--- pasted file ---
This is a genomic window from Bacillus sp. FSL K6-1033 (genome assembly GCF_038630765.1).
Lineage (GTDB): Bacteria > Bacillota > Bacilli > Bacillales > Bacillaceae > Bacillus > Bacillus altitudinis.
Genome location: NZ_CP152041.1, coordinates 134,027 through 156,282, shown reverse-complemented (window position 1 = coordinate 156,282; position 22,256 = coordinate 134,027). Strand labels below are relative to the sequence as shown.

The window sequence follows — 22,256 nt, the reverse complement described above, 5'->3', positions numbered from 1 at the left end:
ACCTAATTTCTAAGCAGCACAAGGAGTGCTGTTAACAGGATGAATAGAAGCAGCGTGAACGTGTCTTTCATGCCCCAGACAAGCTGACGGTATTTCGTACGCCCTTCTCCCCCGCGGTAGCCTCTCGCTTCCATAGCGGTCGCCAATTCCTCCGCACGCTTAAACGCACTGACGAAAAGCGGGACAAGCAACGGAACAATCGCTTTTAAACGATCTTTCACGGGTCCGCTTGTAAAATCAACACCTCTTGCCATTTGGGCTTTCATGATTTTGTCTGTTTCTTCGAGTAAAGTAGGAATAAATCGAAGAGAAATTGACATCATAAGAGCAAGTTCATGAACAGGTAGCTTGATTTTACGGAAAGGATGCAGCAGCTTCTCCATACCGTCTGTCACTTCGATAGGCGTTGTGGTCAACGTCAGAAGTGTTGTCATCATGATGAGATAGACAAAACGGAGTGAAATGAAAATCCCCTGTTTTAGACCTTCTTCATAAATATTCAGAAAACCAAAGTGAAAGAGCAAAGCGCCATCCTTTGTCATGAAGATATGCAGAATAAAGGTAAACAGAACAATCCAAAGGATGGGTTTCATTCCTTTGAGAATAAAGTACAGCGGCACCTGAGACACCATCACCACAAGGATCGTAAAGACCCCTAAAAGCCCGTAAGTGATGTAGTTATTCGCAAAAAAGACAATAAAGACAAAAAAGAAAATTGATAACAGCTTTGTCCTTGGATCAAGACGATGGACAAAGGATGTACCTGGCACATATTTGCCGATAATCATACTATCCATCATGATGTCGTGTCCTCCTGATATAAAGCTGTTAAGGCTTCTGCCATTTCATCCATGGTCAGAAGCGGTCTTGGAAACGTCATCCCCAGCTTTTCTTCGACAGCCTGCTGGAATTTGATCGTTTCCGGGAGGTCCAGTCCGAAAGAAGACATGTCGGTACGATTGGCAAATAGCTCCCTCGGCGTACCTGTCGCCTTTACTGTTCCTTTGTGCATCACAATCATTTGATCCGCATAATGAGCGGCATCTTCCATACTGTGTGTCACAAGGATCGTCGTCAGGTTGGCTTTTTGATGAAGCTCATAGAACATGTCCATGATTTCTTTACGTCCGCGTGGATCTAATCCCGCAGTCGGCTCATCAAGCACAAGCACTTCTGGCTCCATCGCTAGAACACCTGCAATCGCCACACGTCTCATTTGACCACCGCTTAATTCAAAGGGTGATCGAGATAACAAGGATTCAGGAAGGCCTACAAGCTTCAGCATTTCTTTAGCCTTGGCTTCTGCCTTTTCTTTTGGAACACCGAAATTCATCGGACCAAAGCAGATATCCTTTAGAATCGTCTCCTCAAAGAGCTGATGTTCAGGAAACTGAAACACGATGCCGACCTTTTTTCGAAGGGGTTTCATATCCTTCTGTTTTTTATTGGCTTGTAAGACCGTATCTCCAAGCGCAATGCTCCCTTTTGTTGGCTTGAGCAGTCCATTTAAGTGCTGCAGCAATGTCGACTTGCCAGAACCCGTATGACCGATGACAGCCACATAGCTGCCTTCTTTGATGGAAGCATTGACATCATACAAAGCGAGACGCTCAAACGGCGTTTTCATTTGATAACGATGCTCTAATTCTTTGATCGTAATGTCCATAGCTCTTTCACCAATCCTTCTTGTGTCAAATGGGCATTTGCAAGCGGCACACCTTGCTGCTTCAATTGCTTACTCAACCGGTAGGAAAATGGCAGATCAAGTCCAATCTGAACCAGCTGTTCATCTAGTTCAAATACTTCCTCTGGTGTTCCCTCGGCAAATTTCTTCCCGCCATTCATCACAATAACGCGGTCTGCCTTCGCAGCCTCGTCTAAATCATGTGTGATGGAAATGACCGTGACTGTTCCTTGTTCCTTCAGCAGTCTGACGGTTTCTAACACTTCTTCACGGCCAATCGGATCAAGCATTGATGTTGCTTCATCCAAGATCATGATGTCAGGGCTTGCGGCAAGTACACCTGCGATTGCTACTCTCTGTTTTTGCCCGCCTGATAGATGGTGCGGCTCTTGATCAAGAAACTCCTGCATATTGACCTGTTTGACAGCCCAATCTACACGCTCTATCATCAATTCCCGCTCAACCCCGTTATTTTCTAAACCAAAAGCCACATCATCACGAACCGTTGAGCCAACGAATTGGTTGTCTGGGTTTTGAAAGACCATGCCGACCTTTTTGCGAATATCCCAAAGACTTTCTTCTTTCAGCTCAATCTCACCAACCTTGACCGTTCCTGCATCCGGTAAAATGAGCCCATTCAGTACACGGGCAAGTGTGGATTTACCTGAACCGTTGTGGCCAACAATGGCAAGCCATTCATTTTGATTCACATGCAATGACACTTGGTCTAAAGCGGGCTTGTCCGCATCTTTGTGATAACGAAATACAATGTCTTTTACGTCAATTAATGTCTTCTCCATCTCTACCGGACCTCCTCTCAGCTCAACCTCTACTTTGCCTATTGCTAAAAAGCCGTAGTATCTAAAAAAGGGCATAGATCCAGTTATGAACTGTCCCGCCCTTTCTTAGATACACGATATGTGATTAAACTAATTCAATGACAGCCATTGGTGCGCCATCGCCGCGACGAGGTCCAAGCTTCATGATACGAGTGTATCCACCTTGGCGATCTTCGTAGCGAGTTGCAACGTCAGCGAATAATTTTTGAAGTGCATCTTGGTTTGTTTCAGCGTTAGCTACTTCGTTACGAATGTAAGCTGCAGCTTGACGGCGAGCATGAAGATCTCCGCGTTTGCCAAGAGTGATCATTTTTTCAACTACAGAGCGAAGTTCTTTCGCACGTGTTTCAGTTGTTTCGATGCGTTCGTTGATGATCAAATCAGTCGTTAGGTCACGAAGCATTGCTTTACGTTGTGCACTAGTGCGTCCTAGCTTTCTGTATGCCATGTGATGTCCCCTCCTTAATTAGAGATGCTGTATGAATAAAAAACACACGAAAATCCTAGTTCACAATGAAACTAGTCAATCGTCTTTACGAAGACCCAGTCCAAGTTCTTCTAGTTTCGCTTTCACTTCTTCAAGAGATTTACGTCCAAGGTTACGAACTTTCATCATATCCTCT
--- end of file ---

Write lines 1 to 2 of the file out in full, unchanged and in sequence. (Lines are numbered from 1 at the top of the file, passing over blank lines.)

This is a genomic window from Bacillus sp. FSL K6-1033 (genome assembly GCF_038630765.1).
Lineage (GTDB): Bacteria > Bacillota > Bacilli > Bacillales > Bacillaceae > Bacillus > Bacillus altitudinis.